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Nationals greeted by an electric atmosphere for Game 3

A fan holds a sign during the first

A fan holds a sign during the first inning to Game 3 of the 2019 World Series between the Houston Astros and the Washington Nationals at Nationals Park on October 25, 2019. Credit: Getty Images/Patrick Smith

WASHINGTON — Adam Eaton predicted a “ridiculous” atmosphere greeting the Nationals for Game 3 of the World Series. He wasn’t wrong.

Hosting a World Series game for the first time in 86 years will do that for civic excitement.

There was plenty of that inside and outside this downtown ballpark on Friday. More than six hours before the 8:07 p.m. first pitch, the surrounding streets were filled with fans wearing red and white Nationals gear.

Friday would have been electric regardless for the first World Series game played in this city with a checkered baseball past since Oct. 17, 1933. On that day, the New York Giants earned a series-clinching 4-3 victory over the Washington Senators in Game 5. (The Giants moved to San Francisco after the 1957 season and the Senators no longer exist; the first version became the Minnesota Twins for the 1961 season and the second version became the Texas Rangers in 1972.) The Montreal Expos franchise moved here before the 2005 season and was renamed the Nationals.

“They’ve been unbelievable this whole postseason so far,” Nationals shortstop Trea Turner said of the fans. “I expect a sellout and people going nuts. I think one game we had a beer shower, which was pretty incredible to watch, so hopefully they can be rocking and we’re excited to play in front of them.”

That was a reference to the NL wild-card game against the Brewers, one the Washington fans were ready to add to an already crowded list of October disappointments.

The Nationals trailed 3-1 entering the eighth, but Juan Soto, who turned 21 Friday, began what has been a breakout October with a bases-loaded single. When it got past Brewers rightfielder Trent Grisham, three runs scored and the Brewers reached the NLDS with a 4-3 victory.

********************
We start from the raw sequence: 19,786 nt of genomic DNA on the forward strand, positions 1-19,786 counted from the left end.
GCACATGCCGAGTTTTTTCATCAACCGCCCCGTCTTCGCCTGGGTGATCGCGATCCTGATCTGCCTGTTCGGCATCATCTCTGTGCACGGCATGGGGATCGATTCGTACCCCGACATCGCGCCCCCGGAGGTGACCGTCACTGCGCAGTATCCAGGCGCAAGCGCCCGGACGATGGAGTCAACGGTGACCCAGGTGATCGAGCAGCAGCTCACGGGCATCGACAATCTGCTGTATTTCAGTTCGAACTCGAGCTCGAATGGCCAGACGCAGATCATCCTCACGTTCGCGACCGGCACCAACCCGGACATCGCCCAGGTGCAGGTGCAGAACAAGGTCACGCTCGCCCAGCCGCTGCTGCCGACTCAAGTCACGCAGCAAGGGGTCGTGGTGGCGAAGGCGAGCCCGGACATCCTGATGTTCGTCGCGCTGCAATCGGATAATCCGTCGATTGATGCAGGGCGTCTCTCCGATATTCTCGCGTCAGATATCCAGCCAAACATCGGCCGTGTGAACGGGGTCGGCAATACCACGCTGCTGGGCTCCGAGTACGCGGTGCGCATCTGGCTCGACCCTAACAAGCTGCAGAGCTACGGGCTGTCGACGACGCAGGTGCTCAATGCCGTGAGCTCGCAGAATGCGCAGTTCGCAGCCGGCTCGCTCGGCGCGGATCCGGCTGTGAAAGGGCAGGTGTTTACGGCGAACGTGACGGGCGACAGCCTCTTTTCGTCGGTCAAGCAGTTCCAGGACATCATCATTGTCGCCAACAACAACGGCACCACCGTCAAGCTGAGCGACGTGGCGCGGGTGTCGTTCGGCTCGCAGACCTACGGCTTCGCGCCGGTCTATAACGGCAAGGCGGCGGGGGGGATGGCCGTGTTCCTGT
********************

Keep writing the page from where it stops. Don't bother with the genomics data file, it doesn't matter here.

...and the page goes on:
And with that, the past postseason disappointments — losing win-or-go-home Game 5s at home in 2012, 2016 and 2017 – were wiped clean and baseball fever took over.

Upsetting the Dodgers in the NLDS (including an extra-inning victory in the deciding Game 5 at Dodger Stadium), earning a four-game sweep of the Cardinals in the NLCS and taking the first two games of the World Series have only added to it.

“It’s going to be awesome,” said first baseman Ryan Zimmerman, a member of the original Nationals team in 2005. “I think [the fans have] been great all postseason and every postseason, really. [But] I’m sure they’re more excited than we are, honestly. They’ve been waiting for something like this, so, obviously, really excited to see what the atmosphere is like and can’t wait to get there.”

Second-year manager Dave Martinez, who lives relatively close to the ballpark, said during this postseason run that he’s been recognized more and more frequently on the streets.

“It’s been unbelievable, it really has,” said Martinez, whose job security was a frequent source of speculation during the early-season struggles that bottomed out with a 19-31 record in May. “As you know, I travel by scooter everywhere around. And now -- before I used to wear my hat and nobody really [noticed] -- and now wherever I stop — as a matter of fact, sometimes people just come up and smack me on the back, ‘Nice going, nice going, Davey.’ I’m like, ‘Hey.’ But it’s been overwhelming. The fans have bought in and it’s been great. And I know apparently [for Game 2] almost 15,000 people here watching us play [on the big screen]. I can’t wait until [Game 3]. This place, I said it before, this place gets really loud and it’s electric. So I know the boys are excited to play.”

New York Sports